CORRECTION: An earlier version of this story incorrectly identified the young girl at the press conference. Her name is Morgan Jones.
A historic Senate medical marijuana bill unveiled Tuesday would dramatically reshape the landscape for the plant, nearly 80 years after it was effectively criminalized.
The bill, introduced by Sens. Cory Booker (D-N.J.), Kirsten Gillibrand (D-N.Y.) and Rand Paul (R-Ky.), would end the federal prohibition on medical marijuana and eliminate the ambiguity surrounding related state laws. It would untie the hands of veterans’ doctors when it comes to recommending the drug and bankers when it comes to providing business services to the industry. It would also facilitate very limited inter-state trade, expand research and shift marijuana out of the most severe category in the federal government’s drug classification.
“Today, we join together to say enough is enough. Our federal government has long overstepped the boundaries of common sense,” Booker said at a news conference, flanked by advocates and patients, including a young girl, Morgan Jones, who suffered a mild seizure as the senators presented their bill, her mother said. Kate Hintz, a New Yorker, advocates for expanded access to medical marijuana for those, such as her daughter, who suffer from epilepsy and associated seizures.
While the bill’s fate in the Republican-controlled Senate is unclear, it may appeal to a strain of conservative thinking that favors states’ rights. Already, three potential Republican presidential candidates — Paul, Sen. Ted Cruz (Tex.) and former Florida governor Jeb Bush — have said that they support states’ rights to legalize the drug, even if they do not personally support such policies.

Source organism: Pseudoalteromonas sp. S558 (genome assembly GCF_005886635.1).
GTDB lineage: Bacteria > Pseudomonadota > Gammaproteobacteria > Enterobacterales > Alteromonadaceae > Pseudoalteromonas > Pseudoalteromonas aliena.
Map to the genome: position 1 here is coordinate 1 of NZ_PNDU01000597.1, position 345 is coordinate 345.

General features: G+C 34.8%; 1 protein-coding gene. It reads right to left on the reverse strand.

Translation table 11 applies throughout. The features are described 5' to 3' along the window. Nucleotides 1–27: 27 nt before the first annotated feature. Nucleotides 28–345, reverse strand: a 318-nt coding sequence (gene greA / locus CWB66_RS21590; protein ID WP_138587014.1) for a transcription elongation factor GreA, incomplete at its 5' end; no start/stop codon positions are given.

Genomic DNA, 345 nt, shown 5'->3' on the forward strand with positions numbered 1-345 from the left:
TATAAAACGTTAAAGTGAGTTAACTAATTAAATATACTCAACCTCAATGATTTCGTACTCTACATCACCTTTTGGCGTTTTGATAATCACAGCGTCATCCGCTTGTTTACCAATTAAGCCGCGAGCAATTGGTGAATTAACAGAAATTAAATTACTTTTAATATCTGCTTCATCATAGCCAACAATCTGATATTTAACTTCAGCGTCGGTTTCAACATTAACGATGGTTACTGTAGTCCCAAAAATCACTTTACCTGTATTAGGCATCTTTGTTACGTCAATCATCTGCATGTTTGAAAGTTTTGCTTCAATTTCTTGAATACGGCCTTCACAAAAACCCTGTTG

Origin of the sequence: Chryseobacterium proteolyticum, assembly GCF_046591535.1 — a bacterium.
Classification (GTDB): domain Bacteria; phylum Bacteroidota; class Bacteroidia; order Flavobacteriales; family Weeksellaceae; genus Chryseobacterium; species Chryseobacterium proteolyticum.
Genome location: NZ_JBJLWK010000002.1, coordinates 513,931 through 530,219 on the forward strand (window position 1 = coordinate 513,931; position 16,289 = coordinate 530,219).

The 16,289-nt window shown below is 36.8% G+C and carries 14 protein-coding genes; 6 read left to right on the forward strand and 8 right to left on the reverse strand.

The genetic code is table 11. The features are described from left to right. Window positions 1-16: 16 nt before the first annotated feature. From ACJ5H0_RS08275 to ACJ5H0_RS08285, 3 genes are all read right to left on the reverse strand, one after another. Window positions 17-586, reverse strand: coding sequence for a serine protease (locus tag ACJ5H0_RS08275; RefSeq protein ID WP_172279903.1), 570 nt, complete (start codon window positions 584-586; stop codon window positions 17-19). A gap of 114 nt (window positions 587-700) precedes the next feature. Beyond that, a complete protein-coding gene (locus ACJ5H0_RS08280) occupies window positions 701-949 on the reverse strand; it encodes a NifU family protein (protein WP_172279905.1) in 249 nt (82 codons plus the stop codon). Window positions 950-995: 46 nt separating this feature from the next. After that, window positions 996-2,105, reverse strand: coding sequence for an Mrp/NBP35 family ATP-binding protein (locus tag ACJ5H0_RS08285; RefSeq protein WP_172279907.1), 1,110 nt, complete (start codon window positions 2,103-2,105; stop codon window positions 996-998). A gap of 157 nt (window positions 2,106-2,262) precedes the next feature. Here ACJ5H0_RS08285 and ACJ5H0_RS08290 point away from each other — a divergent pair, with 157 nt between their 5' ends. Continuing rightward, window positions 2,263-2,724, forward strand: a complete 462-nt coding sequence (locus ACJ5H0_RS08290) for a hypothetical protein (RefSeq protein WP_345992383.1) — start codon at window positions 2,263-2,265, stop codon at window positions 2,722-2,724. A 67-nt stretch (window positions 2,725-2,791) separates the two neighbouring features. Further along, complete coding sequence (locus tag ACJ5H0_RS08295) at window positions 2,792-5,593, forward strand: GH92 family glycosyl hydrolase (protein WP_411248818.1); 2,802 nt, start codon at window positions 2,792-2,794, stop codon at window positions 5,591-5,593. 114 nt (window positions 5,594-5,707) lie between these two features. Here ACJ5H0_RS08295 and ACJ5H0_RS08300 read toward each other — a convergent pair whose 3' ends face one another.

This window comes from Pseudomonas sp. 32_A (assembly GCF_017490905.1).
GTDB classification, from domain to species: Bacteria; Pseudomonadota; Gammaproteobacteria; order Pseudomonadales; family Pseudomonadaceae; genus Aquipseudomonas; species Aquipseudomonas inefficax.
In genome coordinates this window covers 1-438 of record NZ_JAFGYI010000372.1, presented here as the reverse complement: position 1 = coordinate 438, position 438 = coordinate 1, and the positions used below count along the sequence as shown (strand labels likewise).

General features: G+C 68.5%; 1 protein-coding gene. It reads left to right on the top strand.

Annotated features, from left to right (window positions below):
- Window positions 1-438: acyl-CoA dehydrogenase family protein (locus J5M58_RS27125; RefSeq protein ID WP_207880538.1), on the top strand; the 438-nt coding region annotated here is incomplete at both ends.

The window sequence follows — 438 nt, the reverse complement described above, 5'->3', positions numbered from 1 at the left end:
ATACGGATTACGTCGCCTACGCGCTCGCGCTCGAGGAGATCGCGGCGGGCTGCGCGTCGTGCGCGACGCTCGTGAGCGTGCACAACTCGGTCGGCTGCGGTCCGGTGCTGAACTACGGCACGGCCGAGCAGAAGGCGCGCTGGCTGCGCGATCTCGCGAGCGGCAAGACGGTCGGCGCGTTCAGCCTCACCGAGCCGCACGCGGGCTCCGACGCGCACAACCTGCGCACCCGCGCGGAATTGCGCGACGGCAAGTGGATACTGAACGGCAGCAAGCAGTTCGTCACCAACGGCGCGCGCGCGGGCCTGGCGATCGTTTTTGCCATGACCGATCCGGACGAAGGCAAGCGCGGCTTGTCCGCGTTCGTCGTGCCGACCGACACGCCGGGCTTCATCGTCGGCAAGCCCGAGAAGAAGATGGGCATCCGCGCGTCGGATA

“We’re going to approach all our colleagues,” Gillibrand said. “This is the first step of a long process of advocacy.”
Advocates see the bill as laying the groundwork for a public, high-level discussion about legalizing the drug, at least for medical use, for which public support has risen in recent decades and years.
In addition to ending the federal prohibition on medical pot, the bill — the Compassionate Access, Research Expansion, and Respect States (CARERS) Act — also would recognize marijuana’s medical benefits by switching its classification from Schedule 1 to Schedule 2, under the federal government’s five-category drug classification system.
The bill would expand research opportunities for the drug and let doctors with the Department of Veterans Affairs to recommend the drug to veterans. It would allow bankers to provide to the marijuana industry the same services they provide to other businesses.
The bill would also expand access to the drug to patients in states that have approved limited medical marijuana laws. While medical marijuana is legal in 23 states and the District of Columbia, a dozen other states have approved use only of strains of the plant with high levels of Cannabidiol, which does not produce the high associated with the drug and is used in treating epileptic seizures. The bill would remove specific strains of CBD oil from the federal definition of marijuana, thereby expanding access for patients.
Several advocacy organizations involved with passing state marijuana laws also were involved in discussions surrounding the crafting of the bill, including the Drug Policy Alliance, Marijuana Policy Project and Americans for Safe Access.